Method of Action is an educational website that will launch with three different courses: design, entrepreneurship and gardening. Every course is composed by 50 different "missions". Each mission will accompanied by insightful articles or video that establish best practices for the task at hand, recommending books for further reading, or tools that can help you accomplish your goal.
You can then submit your completed mission, and more experienced peers will review it, giving a passing or failing grade. If you succeed, you will gain points that give you access to more difficult missions.
As you gain experience, you will be able to review and help less experienced users.
Information ≠ knowledge
I read a lot, I have this huge collection of data in my head, and whenever people say something like "I'd like to open a restaurant" I catch myself wanting to say "Well, it's not easy, a study says that says 60% of restaurants close their door within a year". But I know it's the Asperger's in me. So I think about stuff that actually helps like "Well, I read an article that says that the second cheapest wine is the most demanded, because nobody wants to be a cheap bastard. So restaurants bank on this and put their highest profit wine there, which means that you get less bang for your buck".
It's an interesting tidbit, but it can't compare to the actual advice a real restaurateur could provide. His interest would be genuine, his answers heartfelt, and his advice spot-on. Knowledge enables you to connect with people and things at a much more intimate level.
There's a tremendous amount of beauty in things if you have deep knowledge about how they are built, be them organic or man-made. When I moved to Canada a brought along a European style coffee maker. My uncle—an engineer—was fascinated with the mechanics. He took it apart and studied every piece. I had always thought it was "nice" but my uncle found a much more deeper functional beauty.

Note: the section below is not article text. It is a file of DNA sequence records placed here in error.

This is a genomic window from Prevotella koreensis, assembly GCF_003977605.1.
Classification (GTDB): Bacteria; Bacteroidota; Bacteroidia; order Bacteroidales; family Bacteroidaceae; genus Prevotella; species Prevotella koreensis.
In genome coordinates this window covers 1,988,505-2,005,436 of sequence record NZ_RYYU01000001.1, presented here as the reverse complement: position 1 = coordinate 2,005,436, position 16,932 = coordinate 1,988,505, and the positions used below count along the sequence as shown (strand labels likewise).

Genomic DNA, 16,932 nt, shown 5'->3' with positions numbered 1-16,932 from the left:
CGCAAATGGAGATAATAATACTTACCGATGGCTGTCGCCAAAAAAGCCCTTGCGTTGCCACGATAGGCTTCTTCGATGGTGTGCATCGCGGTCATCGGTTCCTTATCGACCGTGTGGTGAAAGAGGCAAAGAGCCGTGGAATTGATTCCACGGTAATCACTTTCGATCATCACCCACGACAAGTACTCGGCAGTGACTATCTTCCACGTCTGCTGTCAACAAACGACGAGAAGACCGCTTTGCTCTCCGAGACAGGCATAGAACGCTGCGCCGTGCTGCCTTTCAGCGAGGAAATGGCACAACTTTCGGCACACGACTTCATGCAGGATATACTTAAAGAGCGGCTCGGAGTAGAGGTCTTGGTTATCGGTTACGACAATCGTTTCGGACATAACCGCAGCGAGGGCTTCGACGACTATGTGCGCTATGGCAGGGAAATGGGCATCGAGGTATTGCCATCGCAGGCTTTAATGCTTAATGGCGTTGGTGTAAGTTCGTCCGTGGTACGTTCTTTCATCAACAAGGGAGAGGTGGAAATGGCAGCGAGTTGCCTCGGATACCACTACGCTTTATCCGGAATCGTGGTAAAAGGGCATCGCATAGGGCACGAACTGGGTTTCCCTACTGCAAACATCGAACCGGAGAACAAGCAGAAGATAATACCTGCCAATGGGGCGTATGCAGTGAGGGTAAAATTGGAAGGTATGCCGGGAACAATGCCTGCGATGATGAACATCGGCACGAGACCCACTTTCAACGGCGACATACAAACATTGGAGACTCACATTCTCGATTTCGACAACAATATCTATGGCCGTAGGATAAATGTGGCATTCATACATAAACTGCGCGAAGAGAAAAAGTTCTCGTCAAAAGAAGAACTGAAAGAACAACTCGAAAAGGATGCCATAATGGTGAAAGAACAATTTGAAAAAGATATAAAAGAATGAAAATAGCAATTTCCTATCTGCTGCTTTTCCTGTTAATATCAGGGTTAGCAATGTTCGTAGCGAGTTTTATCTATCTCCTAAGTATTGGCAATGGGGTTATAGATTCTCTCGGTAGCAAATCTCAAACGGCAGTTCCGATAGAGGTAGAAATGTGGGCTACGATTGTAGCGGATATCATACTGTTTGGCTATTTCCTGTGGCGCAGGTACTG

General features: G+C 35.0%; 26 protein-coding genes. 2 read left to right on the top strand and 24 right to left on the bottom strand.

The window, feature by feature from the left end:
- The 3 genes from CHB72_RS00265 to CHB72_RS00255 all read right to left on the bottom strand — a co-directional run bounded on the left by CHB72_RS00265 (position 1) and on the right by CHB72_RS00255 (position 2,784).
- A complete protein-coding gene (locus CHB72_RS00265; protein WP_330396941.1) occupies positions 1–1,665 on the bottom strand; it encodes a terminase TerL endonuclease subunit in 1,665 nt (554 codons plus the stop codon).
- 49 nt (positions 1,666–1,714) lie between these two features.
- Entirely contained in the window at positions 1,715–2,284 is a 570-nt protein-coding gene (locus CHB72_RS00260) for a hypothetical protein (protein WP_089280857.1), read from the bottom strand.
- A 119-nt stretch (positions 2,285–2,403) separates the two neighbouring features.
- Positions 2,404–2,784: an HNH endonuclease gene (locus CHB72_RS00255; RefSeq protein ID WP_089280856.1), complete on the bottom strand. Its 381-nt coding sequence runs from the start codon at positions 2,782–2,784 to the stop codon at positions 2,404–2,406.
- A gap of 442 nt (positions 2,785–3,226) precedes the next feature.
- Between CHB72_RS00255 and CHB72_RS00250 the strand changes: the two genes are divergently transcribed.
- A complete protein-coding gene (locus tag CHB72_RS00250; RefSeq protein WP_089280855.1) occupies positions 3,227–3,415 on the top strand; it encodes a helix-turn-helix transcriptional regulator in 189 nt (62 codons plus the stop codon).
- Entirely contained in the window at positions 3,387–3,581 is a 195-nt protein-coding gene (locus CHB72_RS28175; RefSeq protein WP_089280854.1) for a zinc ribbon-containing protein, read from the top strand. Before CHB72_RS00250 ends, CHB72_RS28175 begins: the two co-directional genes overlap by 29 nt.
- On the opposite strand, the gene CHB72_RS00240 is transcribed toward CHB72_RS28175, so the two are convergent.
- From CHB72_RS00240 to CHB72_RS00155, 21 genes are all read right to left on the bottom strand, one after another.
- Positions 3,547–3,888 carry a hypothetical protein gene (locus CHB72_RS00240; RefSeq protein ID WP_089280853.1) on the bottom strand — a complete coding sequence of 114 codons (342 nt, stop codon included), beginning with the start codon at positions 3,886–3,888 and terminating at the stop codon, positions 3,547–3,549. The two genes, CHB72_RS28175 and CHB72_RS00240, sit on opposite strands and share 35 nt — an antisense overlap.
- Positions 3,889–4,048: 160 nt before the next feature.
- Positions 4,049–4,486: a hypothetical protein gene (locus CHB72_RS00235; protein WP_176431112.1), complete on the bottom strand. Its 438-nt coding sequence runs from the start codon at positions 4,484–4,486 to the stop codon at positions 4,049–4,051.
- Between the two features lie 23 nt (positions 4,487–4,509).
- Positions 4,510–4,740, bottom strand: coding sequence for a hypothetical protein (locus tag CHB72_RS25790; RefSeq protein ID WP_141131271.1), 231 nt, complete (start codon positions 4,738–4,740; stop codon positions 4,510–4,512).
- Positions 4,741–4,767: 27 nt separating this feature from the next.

Knowledge is acquired by actually doing things and reflecting upon it. Proactively thinking about how you can improve what you did.
You will eventually need feedback loops
You can get pretty far with just doing, but there comes a time when you will need someone to tell you how to advance. Imagine you are a solitary but extra-motivated person who wants to sprint as fast as Usain Bolt. Running seems straightforward, just move your damn legs as fast as you can, right?.
Well, it doesn't quite work out like that. You would start out by making impressive milestones, you would cut a couple of seconds every month on a 100m dash. But eventually you would hit a ceiling and you would have no idea how to surpass it. Here is where expertise comes into play, a good coach would be able to catch weaknesses in your strides, coach you on nutrition and muscle building.
Even without hitting your ceiling, it's always comforting knowing there are people watching, giving you tips on the general mechanics.
Who is behind the project
We are Mark and María
In 2010 we decided to move to Toronto, Canada. Mark would embark in a close collaboration with Uproot, a UX development agency working on high profile projects for Rubbermaid, CBC, Bell and McDonald's Canada; while María worked full-time with Linking Paths, an international web development shop split between Reykjavik, Bilbao, Madrid and Toronto.
María brings serious communication and project management skills to the table. Her passion is making text and visual information understandable. You can find María's work at mariamunuera.com
Mark's has been awarded the University Student of the Year 2008 in the Journalism category by CNN/Expansión magazine for designing and programming the website for the United Nations Information Centre in Mexico City.
He also earned 2nd place in AbreDatos 2010, Spain's national Open Data contest, for designing misparadas.com, a web application that tracks public transportation in real-time. In 2011 he released memela.com, an html5 drawing application that has been featured in Chome Experiments, a Google curated html5 showcase.
Mark is in charge of one the most popular design blogs in Spanish, Duopixel. Duopixel has more than 30,000 unique visitors per month, and has been featured in the book "Blogs, Mad about Design" by maomao publications.
Mark's skills lie at the intersection between design and development.
You can view Mark's work at duopixel.ca